Chinese Chāi mace
Region: South China
Period: Qing Dynasty, 19th century
Materials: Iron, Fabric cord
The ‘Sai’ truncheon appears in East Asia, including China, Okinawa and Indonesia. While the Japanese term for ‘Sai’ means ‘hairpin’, the Chinese word for hairpin is ‘chāi’ (釵) or sometimes referred to as: ‘鐵尺’ which stands for ‘iron ruler’. In Indonesia, a wide variety of terms is used including ‘tekpi’ and ‘chabang’. The ‘Sai’ is a trident inspired weapon created for constabulary forces to disarm and control and later on preferred among martial arts practitioners. They come in several varieties, the regular trident shape with two bars pointing forward functioning as guard. The other, like this example, is generally referred to as the ‘manji sai’ which points to the swastika symbolism integrated in the guard. One bar pointing forward, the other pointing backwards which at the same time functions as a knuckle bow. The cross section of the rods are often segmented, octagonal or round and both bronze as iron was used.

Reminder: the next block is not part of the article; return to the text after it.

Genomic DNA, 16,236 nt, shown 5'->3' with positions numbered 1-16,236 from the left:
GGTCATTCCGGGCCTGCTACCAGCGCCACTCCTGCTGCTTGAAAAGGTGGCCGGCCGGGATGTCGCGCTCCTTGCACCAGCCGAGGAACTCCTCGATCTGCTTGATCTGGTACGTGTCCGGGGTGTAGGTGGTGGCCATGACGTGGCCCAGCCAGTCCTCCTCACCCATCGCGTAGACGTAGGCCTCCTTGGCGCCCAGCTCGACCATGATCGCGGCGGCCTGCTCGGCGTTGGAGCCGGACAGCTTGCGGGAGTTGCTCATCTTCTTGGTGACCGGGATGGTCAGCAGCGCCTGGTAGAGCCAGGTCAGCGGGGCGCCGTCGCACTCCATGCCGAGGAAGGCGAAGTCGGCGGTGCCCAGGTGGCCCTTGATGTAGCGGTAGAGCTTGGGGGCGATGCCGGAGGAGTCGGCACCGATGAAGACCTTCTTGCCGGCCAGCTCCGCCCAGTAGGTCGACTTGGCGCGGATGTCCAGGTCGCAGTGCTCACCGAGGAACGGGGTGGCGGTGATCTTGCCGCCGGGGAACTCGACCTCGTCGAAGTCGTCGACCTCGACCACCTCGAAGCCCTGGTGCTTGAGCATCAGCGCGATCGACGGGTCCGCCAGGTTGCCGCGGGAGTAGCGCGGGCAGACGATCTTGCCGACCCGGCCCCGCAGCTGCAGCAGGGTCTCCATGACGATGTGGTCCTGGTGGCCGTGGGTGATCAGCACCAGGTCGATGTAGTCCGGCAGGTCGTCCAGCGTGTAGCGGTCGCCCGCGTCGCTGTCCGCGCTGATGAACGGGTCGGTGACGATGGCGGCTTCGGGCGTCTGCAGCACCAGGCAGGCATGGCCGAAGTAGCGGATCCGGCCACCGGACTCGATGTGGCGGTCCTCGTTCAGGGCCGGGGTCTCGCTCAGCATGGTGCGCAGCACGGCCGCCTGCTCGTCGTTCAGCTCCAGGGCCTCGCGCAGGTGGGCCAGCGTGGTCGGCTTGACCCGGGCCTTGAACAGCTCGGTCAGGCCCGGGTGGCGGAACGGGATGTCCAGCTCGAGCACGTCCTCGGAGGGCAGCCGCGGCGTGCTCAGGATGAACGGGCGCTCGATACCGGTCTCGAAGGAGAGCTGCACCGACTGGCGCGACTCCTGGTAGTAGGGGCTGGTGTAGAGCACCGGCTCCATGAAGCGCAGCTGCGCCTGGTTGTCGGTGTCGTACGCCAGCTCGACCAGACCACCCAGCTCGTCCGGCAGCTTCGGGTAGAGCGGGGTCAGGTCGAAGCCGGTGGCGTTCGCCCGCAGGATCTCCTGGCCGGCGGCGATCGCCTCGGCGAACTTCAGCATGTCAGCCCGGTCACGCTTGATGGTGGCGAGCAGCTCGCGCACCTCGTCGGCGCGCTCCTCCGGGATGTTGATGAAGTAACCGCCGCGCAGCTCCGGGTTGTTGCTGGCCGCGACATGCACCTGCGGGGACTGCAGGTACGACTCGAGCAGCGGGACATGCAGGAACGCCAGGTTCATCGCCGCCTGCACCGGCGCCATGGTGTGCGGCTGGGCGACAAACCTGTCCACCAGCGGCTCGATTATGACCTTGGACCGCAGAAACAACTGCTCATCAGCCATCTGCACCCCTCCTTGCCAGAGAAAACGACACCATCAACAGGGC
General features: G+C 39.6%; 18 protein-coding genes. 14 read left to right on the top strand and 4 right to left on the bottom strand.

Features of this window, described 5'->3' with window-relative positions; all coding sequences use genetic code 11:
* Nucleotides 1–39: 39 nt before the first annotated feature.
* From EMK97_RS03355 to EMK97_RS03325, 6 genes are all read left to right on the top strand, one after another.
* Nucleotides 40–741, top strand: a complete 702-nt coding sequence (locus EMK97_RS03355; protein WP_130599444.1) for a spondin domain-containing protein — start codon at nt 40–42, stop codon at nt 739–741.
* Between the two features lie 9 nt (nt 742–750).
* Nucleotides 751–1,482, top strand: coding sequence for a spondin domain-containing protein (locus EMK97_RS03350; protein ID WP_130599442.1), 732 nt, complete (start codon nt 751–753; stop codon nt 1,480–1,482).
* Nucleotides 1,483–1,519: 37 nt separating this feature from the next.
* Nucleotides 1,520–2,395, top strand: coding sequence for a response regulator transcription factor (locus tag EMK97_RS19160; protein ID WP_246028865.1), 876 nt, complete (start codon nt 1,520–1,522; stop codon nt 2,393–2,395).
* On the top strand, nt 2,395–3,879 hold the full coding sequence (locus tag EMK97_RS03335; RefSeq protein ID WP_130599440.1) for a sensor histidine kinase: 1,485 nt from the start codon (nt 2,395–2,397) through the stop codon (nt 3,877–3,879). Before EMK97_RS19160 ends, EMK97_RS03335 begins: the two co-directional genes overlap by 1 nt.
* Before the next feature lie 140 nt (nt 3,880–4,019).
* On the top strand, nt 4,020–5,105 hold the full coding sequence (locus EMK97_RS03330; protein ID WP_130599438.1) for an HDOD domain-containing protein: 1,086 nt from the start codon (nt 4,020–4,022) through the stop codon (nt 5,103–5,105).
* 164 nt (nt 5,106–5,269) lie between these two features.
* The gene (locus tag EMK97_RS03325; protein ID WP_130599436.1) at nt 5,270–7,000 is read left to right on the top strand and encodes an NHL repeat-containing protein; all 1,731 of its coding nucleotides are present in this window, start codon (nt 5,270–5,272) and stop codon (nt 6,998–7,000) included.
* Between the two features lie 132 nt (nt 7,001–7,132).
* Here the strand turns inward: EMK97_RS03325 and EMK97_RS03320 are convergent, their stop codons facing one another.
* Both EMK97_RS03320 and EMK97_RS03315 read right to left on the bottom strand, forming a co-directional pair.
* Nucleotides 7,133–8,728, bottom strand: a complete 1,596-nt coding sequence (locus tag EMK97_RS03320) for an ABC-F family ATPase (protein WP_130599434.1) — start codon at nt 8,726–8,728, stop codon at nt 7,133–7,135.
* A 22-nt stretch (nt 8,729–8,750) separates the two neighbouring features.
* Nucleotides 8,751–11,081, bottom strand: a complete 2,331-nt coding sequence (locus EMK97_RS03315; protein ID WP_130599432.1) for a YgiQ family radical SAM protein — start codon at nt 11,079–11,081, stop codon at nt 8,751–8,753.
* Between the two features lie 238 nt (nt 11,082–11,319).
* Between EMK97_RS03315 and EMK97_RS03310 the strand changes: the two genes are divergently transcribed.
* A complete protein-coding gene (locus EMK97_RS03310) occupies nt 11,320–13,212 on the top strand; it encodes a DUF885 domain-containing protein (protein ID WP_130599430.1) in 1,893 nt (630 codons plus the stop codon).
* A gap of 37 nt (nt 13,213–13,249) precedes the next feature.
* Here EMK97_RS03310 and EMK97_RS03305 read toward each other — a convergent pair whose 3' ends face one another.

A well patinated example which dates from the early to mid 19th century and of Chinese manufacture. The typical octagonal rod tapers towards the tip and the riveted ‘manji’ shaped guard tapers towards the ends of the quillon featuring a small curve which functions as sword catcher. The pommel has a truncated cube form and is riveted to the bar. The grip consists of the same iron bar and is wrapped in red cord, with interlooping brown cord. This traditional style of hilt wrapping was commonly found on Chinese arms and was done by Peter Dekker. besides providing a firm grip, the red colour is associated with battle and power which was meant as auspicious intention.
Condition: Very good, patinated iron rod with restored traditional wrapped cord.
Hilt length: 11.8cm
Rod length: 39.8cm
Rod spine thickness: 28mm
Total length: 54cm
Provenance: Belgian art market
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